“There’s much more room for thinking through one’s own body.”

‘Research-creation has a history of rethinking tradition in the academy and centres social justice and activism.’

— Dr. Stéfy McKnight, PROTOHYVE director and assistant professor, Carleton University

“That itself is important to a decolonizing methodology,” Atta added. “That it challenges the idea of ‘The Researcher’ as an objective creator of knowledge in a vacuum, leaving space open for care and community and interconnectedness and for intertwinedness is really critical.”

Hyphen (-)’s curator Fara, an art historian and international PhD student at Carleton, said the hyphen in research-creation is a space for wonder, conflict, experimentation and immense possibilities. 

“Research-creation generates potentials for new ways of thinking, engaging, and understanding the world,” Fara said.

In Atta’s Earthenware, each animation works in relation to a specific object in the MMFA’s collections and archives. 

All of the animations give life to and find connections between and among the objects that now reside in ill-fitting collections that serve to satisfy the categories created by Western consuming audiences, according to Atta. 

“Finding poetic resonance between the idea of these objects that have been separated from their place of origin and diasporic communities, reimagining the museum collection as being a kind of diasporic community as well,” Atta explains. 

For Atta, she says that research-creation came naturally as a result of having a problem-solving centred approach to her work. 

“When I am trying to tackle all kinds of social, cultural, historical, political questions … it has to address the different factors at hand and because of that I have never felt really comfortable staying in one lane so to speak,” she said. 

“I have felt like it’s required an ability to juggle multiple different ways of talking about and visualizing solutions to these problems,” Atta added.  

Imagining a new way forward on our planet and with our co-habitants, Snook’s practice, broadly, has examined the interconnectivity between human and nonhuman animals, as well as botanical life. 

Currently, Snook’s research-creation is focused on examining notions of animality. 

“I look at (animality) within the historical scope of how it’s been used and misused in the past to really look at the division it’s created between human and nonhuman animals and species,” Snook said. 

“To me, is also contributes to the distancing of our own positionality on this planet as animals,” she added. 

Snook’s work at the exhibit, A Body Within A Body Within A Body, is a three-piece video installation that utilizes sight, sound and scent with eucalyptus, pine and cypress to engage her audience. 

“Animality as a concept is at the root of our being,” Snook says.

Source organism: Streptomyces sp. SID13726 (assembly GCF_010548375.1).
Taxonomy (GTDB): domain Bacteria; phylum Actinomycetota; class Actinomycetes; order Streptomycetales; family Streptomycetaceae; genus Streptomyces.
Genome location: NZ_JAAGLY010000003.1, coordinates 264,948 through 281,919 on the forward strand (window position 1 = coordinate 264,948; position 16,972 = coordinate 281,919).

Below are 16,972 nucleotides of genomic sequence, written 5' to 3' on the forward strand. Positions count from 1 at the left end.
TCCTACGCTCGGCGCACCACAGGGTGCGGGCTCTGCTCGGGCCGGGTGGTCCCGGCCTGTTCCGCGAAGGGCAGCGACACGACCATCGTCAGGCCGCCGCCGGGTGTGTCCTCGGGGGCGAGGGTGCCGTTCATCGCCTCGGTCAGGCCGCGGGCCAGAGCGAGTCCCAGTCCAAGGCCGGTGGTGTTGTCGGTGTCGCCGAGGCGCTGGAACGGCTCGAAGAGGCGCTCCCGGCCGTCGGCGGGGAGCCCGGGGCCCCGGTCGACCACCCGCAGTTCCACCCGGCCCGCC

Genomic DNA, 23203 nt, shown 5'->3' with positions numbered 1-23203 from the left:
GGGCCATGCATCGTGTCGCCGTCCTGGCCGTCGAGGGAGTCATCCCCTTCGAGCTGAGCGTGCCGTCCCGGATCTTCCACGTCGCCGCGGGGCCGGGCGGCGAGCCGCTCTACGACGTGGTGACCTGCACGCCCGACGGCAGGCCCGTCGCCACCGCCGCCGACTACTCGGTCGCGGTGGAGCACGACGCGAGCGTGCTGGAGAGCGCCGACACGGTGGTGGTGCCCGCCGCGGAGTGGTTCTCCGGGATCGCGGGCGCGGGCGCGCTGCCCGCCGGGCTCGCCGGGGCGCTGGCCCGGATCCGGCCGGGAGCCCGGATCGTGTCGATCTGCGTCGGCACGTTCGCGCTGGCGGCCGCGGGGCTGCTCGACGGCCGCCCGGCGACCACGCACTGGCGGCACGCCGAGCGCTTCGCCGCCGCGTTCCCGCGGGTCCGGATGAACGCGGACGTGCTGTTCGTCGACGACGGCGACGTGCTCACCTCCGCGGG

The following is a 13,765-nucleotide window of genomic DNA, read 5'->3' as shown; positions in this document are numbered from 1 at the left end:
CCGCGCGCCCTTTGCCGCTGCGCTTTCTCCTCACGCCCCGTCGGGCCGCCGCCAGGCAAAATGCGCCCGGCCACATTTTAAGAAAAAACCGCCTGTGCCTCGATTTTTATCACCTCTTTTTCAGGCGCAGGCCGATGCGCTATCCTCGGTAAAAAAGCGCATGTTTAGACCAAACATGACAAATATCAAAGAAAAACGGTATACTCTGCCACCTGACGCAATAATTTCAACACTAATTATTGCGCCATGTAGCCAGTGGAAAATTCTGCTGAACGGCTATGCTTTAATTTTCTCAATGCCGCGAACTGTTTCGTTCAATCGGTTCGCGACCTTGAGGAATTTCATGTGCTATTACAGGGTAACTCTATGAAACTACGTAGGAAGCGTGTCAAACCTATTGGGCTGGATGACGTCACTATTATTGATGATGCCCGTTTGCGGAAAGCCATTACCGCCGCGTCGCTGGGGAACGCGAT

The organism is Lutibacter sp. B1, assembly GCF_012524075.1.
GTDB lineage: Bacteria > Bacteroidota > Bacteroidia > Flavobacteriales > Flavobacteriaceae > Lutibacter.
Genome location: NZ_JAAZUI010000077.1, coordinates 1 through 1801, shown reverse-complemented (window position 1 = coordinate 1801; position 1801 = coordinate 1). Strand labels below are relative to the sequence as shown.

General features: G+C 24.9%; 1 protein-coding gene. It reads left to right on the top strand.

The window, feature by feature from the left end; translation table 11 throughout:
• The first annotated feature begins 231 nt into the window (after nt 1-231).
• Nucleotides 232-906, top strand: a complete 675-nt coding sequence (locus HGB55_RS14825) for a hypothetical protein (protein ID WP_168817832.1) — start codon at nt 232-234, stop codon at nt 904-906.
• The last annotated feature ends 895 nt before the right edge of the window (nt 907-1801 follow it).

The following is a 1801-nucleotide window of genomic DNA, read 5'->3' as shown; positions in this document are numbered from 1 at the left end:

Through this three-channel video installation, Snook plays with and investigates themes of animality, kinship and interconnectivity with our earth, Terra. 

A Body Within A Body Within A Body, 3-channel video installation with scent (pine, cypress, eucalyptus), Video 1/3, 7:41:19. Ashley Snook. 2021-2022.

On one screen a cast made of soy wax and beeswax of a human skull rotates and melts away, the mold of an animal’s skull does the same on another, both revealing plant matter that slowly falls from underneath the wax to the surface and slips down onto the platform below as the skulls melt to nothing. 

A Body Within a Body Within a Body, 3-channel video installation with scent (pine, cypress, eucalyptus), Video 2/3, 7:41:19. Ashley Snook. 2021-2022.

On the third screen, a compilation of videos mesh into one another while soft narration and ambient music shine through. 

The installation is situated in the Chthulucene, a conceptual place in time that focuses on living and dying together on irreparable earth, where there is an opportunity to look, think and be different. Snook aims at de-centring humanness and offers space for contemplation, grief and imagination through A Body Within A Body Within A Body.

By exploring the concept of animality as a holistic notion that restructures and ameliorates relationships among humans and non-human species, the work seeks to reframe current perspectives in exploring possibilities of mending socio-cultural relationships and supporting environment remediation. This exhibition is a practice of “research-(care)ation”, and highlights how artistic research may act as an antidote for our current world, according to exhibit curator Fara. 

Hyphen (-) features research-creation works by Afuwa, Alejandro Arauz, Sojung Bahng, Emily Pelstring, Véronique Rousseau, Manuel Axel Strain and Donna Szoke. 

Hyphen (-) is on exhibit at Gallery 101 until April 29.